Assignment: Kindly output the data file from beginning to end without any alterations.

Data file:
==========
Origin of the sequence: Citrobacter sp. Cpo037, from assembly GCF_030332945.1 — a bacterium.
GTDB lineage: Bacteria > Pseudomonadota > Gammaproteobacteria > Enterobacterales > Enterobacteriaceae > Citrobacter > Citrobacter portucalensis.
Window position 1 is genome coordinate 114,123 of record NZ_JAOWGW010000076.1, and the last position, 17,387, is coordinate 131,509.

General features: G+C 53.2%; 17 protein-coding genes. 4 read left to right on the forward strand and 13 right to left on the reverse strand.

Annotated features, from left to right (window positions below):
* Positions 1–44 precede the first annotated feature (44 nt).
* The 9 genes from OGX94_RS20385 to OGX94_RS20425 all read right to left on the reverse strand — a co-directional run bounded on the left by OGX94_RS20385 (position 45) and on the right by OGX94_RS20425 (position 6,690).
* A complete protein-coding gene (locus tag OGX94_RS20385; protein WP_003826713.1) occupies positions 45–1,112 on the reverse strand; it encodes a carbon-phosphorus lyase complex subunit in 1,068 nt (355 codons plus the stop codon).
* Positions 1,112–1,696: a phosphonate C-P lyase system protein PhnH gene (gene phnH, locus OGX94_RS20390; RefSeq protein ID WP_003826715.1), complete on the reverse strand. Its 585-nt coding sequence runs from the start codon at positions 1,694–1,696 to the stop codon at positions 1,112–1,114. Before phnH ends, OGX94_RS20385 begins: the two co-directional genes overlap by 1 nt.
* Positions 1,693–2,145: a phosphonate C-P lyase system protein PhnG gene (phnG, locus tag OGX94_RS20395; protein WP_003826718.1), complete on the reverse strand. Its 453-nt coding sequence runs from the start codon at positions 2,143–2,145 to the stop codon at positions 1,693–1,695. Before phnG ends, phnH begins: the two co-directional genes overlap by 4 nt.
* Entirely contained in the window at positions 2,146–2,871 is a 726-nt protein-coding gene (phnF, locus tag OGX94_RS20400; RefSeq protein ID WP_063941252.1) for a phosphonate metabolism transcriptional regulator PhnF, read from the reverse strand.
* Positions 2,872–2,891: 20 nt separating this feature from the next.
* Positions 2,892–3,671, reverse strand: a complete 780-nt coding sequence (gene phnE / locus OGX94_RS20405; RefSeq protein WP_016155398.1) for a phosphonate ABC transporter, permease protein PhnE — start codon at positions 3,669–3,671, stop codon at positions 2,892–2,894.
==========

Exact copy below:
Origin of the sequence: Citrobacter sp. Cpo037, from assembly GCF_030332945.1 — a bacterium.
GTDB lineage: Bacteria > Pseudomonadota > Gammaproteobacteria > Enterobacterales > Enterobacteriaceae > Citrobacter > Citrobacter portucalensis.
Window position 1 is genome coordinate 114,123 of record NZ_JAOWGW010000076.1, and the last position, 17,387, is coordinate 131,509.

General features: G+C 53.2%; 17 protein-coding genes. 4 read left to right on the forward strand and 13 right to left on the reverse strand.

Annotated features, from left to right (window positions below):
* Positions 1–44 precede the first annotated feature (44 nt).
* The 9 genes from OGX94_RS20385 to OGX94_RS20425 all read right to left on the reverse strand — a co-directional run bounded on the left by OGX94_RS20385 (position 45) and on the right by OGX94_RS20425 (position 6,690).
* A complete protein-coding gene (locus tag OGX94_RS20385; protein WP_003826713.1) occupies positions 45–1,112 on the reverse strand; it encodes a carbon-phosphorus lyase complex subunit in 1,068 nt (355 codons plus the stop codon).
* Positions 1,112–1,696: a phosphonate C-P lyase system protein PhnH gene (gene phnH, locus OGX94_RS20390; RefSeq protein ID WP_003826715.1), complete on the reverse strand. Its 585-nt coding sequence runs from the start codon at positions 1,694–1,696 to the stop codon at positions 1,112–1,114. Before phnH ends, OGX94_RS20385 begins: the two co-directional genes overlap by 1 nt.
* Positions 1,693–2,145: a phosphonate C-P lyase system protein PhnG gene (phnG, locus tag OGX94_RS20395; protein WP_003826718.1), complete on the reverse strand. Its 453-nt coding sequence runs from the start codon at positions 2,143–2,145 to the stop codon at positions 1,693–1,695. Before phnG ends, phnH begins: the two co-directional genes overlap by 4 nt.
* Entirely contained in the window at positions 2,146–2,871 is a 726-nt protein-coding gene (phnF, locus tag OGX94_RS20400; RefSeq protein ID WP_063941252.1) for a phosphonate metabolism transcriptional regulator PhnF, read from the reverse strand.
* Positions 2,872–2,891: 20 nt separating this feature from the next.
* Positions 2,892–3,671, reverse strand: a complete 780-nt coding sequence (gene phnE / locus OGX94_RS20405; RefSeq protein WP_016155398.1) for a phosphonate ABC transporter, permease protein PhnE — start codon at positions 3,669–3,671, stop codon at positions 2,892–2,894.